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Aust N Z J Psychiatry. 2008 Dec;42(12):995-1002. doi: 10.1080/00048670802512073.

Stress and anxiety in schizophrenia and depression: glucocorticoids, corticotropin-releasing hormone and synapse regression.

Author information

1
Brain and Mind Research Institute, University of Sydney, Camperdown, NSW, Australia. maxb@physiol.usyd.edu.au

Abstract

Stress during childhood and adolescence has implications for the extent of depression and psychotic disorders in maturity. Stressful events lead to the regression of synapses with the loss of synaptic spines and in some cases whole dendrites of pyramidal neurons in the prefrontal cortex, a process that leads to the malfunctioning of neural networks in the neocortex. Such stress often shows concomitant increases in the activity of the hypothalamic-pituitary-adrenal system, with a consequent elevated release of glucocorticoids such as cortisol as well as of corticotropin-releasing hormone (CRH) from neurons. It is very likely that it is these hormones, acting on neuronal and astrocyte glucocorticoid receptors (GRs) and CRH receptors, respectively, that are responsible for the regression of synapses. The mechanism of such regression involves the loss of synaptic spines, the stability of which is under the direct control of the activity of N-methyl-d-aspartate (NMDA) receptors on the spines. Glutamate activates NMDA receptors, which then, through parallel pathways, control the extent in the spine of the cytoskeletal protein F-actin and so spine stability and growth. Both GR and CRH receptors in the spines can modulate NMDA receptors, reducing their activation by glutamate and hence spine stability. In contrast, glucocorticoids, probably acting on nerve terminal and astrocyte GRs, can release glutamate, so promoting NMDA receptor activation. It is suggested that spine stability is under dual control by glucocorticoids and CRH, released during stress to change the stability of synaptic spines, leading to the malfunctioning of cortical neural networks that are involved in depression and psychoses.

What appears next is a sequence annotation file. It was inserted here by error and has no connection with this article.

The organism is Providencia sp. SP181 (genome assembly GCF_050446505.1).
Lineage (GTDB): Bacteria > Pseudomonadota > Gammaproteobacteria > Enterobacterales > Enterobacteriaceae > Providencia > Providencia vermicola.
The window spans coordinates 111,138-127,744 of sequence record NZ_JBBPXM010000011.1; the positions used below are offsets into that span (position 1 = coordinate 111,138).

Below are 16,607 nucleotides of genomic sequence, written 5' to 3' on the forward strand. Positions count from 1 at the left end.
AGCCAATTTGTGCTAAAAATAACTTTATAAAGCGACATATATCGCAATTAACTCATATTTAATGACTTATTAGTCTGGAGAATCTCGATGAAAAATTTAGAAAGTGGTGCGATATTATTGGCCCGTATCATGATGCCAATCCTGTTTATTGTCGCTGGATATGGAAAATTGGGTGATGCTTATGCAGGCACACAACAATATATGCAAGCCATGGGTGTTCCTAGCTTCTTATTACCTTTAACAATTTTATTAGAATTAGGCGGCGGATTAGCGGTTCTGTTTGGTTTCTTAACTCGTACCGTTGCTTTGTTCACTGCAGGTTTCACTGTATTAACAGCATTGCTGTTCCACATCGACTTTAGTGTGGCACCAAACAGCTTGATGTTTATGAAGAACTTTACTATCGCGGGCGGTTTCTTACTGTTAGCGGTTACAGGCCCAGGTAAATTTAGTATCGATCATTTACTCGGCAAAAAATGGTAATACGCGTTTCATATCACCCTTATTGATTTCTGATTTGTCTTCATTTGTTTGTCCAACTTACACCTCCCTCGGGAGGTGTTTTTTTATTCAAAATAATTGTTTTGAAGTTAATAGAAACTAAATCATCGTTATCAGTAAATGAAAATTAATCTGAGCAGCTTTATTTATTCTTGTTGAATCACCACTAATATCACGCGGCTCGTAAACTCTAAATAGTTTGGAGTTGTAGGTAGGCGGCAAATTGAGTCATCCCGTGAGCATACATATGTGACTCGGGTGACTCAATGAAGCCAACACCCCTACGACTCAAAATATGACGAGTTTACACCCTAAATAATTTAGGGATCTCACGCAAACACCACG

PMID:
19016087
DOI:
10.1080/00048670802512073
[Indexed for MEDLINE]

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